The faces on the podium said it all. Coulthard was disgusted at what appeared to be instructions not just to ease up on Villeneuve but to allow Hakkinen through. Mika too didn't look over the moon, did I detect a slight look of embarrassment?. This was more than he deserved, we had seen Mika come too close too often, when that first win came it wasn't meant to be like this. Ron Dennis subsequently admitted that a pact had been made, the McLarens would ease up on Villeneuve and hold position providing Hakkinen was given the win. "In the end, the good guys won" said Dennis, an obvious swipe at Schumacher/Ferrari, the bad guys.
For me the most shameful aspect of this race was that for the last 20 laps it wasn't a race. This "pact" made a mockery of the European Grand Prix, of F1, of everyone attending the event and every mug watching it on TV. Is this what we can expect in the future? With the public floatation of F1 and therefore the interests of shareholders taking preference to those of enthusiasts, are we to expect more of the same?
Please don't let this sport go the way of so many others. I want to see future World Championships fought out on the track, the best drivers in the best cars. I do not want championships decided in corporate meetings, motorhomes or via video conferencing.
In recent weeks, we here in Britain have been overwhelmed by the coverage given to the trial in the United States of a young girl accused of killing a child in her care. Everyone you meet has their opinion. All of us seem to know something that the prosecution missed or that the jury didn't understand. The one truth is that only one person on this planet knows whether that young girl is guilty or innocent and that is the accused herself. We read the newspapers and watch our television screens, and based on a rag-tag collection of second hand information decide that we know better than judge and jury. Instrumental in all this of course is the media.. they dictate to us as judge and jury and we go along with it.
And so it goes that on Monday 27th October, the world's press decided Michael Schumacher was guilty of deliberately trying to eliminate Jacques Villeneuve from the European Grand Prix. The last driver to be so ritually and publicly vilified by the press was the chauffeur of a black Mercedes through a certain underpass in Paris earlier this year. Then, as now, the press decided who was guilty... and no quarter should be given.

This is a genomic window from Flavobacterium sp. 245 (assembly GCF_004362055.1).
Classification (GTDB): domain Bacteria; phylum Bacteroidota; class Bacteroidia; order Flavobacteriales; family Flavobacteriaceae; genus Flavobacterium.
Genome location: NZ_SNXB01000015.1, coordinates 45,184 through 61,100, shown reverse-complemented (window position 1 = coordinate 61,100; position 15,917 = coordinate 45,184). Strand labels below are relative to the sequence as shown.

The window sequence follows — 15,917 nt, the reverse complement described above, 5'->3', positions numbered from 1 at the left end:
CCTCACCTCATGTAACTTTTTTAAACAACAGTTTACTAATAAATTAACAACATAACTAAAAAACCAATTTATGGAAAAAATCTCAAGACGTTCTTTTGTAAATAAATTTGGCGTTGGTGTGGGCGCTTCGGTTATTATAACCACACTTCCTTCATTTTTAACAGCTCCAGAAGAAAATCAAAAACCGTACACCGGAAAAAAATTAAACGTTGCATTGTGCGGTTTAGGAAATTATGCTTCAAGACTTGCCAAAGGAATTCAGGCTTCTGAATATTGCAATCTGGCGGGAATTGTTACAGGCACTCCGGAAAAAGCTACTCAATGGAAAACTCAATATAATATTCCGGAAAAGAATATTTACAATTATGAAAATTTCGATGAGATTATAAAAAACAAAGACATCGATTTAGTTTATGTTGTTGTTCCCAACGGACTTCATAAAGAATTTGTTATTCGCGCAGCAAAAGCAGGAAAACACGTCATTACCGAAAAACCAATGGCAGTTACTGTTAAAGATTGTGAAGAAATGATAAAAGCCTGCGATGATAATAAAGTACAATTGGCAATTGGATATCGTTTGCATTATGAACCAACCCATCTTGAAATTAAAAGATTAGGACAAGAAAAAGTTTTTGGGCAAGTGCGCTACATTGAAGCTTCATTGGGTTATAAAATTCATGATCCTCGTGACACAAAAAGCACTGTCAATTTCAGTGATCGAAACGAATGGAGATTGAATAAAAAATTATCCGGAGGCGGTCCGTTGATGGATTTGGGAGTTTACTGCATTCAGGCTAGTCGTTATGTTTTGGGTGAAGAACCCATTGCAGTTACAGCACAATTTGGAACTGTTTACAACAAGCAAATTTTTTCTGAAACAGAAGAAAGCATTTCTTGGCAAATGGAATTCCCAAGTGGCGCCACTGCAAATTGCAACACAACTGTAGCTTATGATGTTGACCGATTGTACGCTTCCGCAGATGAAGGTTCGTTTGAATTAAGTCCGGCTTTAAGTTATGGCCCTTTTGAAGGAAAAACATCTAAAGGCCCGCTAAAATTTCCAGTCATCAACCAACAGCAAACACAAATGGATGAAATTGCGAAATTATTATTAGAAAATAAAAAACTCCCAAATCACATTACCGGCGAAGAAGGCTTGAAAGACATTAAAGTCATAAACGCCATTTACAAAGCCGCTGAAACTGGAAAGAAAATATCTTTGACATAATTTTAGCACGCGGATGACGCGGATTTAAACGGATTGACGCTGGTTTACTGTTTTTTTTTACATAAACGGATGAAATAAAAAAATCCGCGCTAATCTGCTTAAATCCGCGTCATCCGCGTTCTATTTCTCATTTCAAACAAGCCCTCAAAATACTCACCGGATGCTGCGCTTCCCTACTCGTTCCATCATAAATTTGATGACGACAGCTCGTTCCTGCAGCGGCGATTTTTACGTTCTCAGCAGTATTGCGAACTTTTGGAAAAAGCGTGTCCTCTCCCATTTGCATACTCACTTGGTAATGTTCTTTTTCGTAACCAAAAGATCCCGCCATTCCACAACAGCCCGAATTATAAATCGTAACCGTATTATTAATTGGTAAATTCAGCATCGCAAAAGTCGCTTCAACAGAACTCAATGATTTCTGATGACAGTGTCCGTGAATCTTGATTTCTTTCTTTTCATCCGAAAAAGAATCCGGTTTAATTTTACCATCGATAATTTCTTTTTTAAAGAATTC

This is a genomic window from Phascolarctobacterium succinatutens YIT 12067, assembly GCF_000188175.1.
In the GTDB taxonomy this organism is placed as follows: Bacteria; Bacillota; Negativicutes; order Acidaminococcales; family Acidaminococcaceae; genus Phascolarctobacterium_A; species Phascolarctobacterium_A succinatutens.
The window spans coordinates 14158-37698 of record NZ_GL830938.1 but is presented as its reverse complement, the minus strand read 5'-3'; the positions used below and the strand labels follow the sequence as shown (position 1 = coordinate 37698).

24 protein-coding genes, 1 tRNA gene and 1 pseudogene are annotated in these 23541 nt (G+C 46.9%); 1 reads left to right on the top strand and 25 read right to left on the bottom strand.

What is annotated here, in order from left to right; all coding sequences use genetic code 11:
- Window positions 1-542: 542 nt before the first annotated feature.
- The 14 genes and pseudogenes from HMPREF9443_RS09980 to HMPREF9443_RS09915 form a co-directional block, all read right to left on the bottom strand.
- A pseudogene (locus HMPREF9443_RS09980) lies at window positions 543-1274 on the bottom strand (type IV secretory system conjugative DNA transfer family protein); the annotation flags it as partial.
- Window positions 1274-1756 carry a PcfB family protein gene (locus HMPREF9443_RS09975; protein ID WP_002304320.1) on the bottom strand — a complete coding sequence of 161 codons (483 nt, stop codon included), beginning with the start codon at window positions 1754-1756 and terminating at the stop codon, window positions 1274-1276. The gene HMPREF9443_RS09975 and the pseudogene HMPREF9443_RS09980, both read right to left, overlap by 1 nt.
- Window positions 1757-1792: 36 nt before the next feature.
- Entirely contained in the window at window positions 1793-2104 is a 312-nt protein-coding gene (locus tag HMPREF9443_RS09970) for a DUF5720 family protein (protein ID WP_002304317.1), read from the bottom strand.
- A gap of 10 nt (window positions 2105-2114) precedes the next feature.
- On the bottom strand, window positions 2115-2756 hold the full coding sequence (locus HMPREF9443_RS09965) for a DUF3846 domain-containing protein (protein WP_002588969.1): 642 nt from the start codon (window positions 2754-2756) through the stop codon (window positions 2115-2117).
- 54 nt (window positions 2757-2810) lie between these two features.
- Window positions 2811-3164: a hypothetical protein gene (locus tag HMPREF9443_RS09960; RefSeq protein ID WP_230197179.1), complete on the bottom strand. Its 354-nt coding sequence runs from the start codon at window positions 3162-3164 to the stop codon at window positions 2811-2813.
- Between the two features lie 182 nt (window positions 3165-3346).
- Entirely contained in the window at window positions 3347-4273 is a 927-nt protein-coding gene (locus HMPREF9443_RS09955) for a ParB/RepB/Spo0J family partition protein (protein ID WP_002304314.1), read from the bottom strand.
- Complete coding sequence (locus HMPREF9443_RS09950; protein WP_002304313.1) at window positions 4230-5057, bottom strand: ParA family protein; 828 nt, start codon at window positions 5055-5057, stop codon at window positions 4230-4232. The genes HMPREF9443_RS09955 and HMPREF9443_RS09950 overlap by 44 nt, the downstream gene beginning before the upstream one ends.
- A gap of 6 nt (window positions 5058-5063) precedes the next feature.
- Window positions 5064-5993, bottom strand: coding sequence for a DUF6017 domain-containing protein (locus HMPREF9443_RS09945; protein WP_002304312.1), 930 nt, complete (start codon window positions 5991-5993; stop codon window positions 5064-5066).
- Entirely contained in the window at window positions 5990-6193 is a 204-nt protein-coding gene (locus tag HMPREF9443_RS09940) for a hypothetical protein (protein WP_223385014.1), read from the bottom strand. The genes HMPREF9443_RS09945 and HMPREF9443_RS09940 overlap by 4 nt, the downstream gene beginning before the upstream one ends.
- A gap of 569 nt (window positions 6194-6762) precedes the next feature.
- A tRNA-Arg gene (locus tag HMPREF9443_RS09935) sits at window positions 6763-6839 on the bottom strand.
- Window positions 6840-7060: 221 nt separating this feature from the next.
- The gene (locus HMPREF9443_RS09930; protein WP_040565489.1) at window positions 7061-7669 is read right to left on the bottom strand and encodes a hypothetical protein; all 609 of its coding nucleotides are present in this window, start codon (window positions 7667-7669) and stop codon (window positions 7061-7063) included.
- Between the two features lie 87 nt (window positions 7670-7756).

I have watched "the Jerez incident" many, many times over. I am still not convinced. Regular readers will be aware that I see the world through rosso coloured glasses, yet I am trying my hardest to be unbiased. Michael made a mistake in not anticipating that Villeneuve would make such a move, certainly at that point in the race. It is quite clear that Schumacher was caught off guard. However, it appears to me that Villeneuve made no real effort to turn into the corner until it was too late, in effect using Schumacher as his "brake". The move was brave, but cavalier. When he took his opportunity, it was written large that he would emerge either as hero or villain.
In Britain, the press had a field-day. From the lowliest tabloid to the grandest broadsheet everyone agreed that Schumacher was guilty. Much was made of the fact that the German and Italian press had also turned on the double World Champion. This in itself is shameful. Whatever happened to the concept of innocent until proven guilty? Germany should be singing their star's praises and being supportive, not turning on him. As for the Italian press... who put Ferrari in a position where with two races to go, they were realistically in with a chance of winning their first Constructor's Championship since 1983? Let's be totally honest, the 310B flattered to deceive. The reason Michael Schumacher was in a position to win the title in Jerez was Michael Schumacher.